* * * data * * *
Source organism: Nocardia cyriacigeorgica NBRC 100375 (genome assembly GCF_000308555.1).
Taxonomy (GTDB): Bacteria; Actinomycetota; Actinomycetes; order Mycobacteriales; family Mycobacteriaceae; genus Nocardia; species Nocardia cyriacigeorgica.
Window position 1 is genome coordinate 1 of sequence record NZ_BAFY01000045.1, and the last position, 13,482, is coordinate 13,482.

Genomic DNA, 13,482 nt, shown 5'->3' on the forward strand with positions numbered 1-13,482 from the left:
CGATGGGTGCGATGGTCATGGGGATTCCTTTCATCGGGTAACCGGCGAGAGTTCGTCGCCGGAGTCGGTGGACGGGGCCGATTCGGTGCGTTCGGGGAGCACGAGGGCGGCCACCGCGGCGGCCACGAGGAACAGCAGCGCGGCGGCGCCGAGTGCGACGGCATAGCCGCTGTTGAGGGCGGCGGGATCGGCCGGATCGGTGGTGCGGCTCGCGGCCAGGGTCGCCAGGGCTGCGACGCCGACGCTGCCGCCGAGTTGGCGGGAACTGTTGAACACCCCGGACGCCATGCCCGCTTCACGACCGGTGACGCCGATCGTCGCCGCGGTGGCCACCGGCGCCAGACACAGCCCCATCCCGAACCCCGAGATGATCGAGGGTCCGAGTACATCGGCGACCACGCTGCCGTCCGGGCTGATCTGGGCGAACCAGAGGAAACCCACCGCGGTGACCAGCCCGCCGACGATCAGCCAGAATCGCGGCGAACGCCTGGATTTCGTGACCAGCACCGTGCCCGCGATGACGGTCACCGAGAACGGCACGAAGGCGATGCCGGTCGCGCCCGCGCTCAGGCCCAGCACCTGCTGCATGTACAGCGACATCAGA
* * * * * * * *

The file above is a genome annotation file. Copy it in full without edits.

Source organism: Nocardia cyriacigeorgica NBRC 100375 (genome assembly GCF_000308555.1).
Taxonomy (GTDB): Bacteria; Actinomycetota; Actinomycetes; order Mycobacteriales; family Mycobacteriaceae; genus Nocardia; species Nocardia cyriacigeorgica.
Window position 1 is genome coordinate 1 of sequence record NZ_BAFY01000045.1, and the last position, 13,482, is coordinate 13,482.

Genomic DNA, 13,482 nt, shown 5'->3' on the forward strand with positions numbered 1-13,482 from the left:
CGATGGGTGCGATGGTCATGGGGATTCCTTTCATCGGGTAACCGGCGAGAGTTCGTCGCCGGAGTCGGTGGACGGGGCCGATTCGGTGCGTTCGGGGAGCACGAGGGCGGCCACCGCGGCGGCCACGAGGAACAGCAGCGCGGCGGCGCCGAGTGCGACGGCATAGCCGCTGTTGAGGGCGGCGGGATCGGCCGGATCGGTGGTGCGGCTCGCGGCCAGGGTCGCCAGGGCTGCGACGCCGACGCTGCCGCCGAGTTGGCGGGAACTGTTGAACACCCCGGACGCCATGCCCGCTTCACGACCGGTGACGCCGATCGTCGCCGCGGTGGCCACCGGCGCCAGACACAGCCCCATCCCGAACCCCGAGATGATCGAGGGTCCGAGTACATCGGCGACCACGCTGCCGTCCGGGCTGATCTGGGCGAACCAGAGGAAACCCACCGCGGTGACCAGCCCGCCGACGATCAGCCAGAATCGCGGCGAACGCCTGGATTTCGTGACCAGCACCGTGCCCGCGATGACGGTCACCGAGAACGGCACGAAGGCGATGCCGGTCGCGCCCGCGCTCAGGCCCAGCACCTGCTGCATGTACAGCGACATCAGA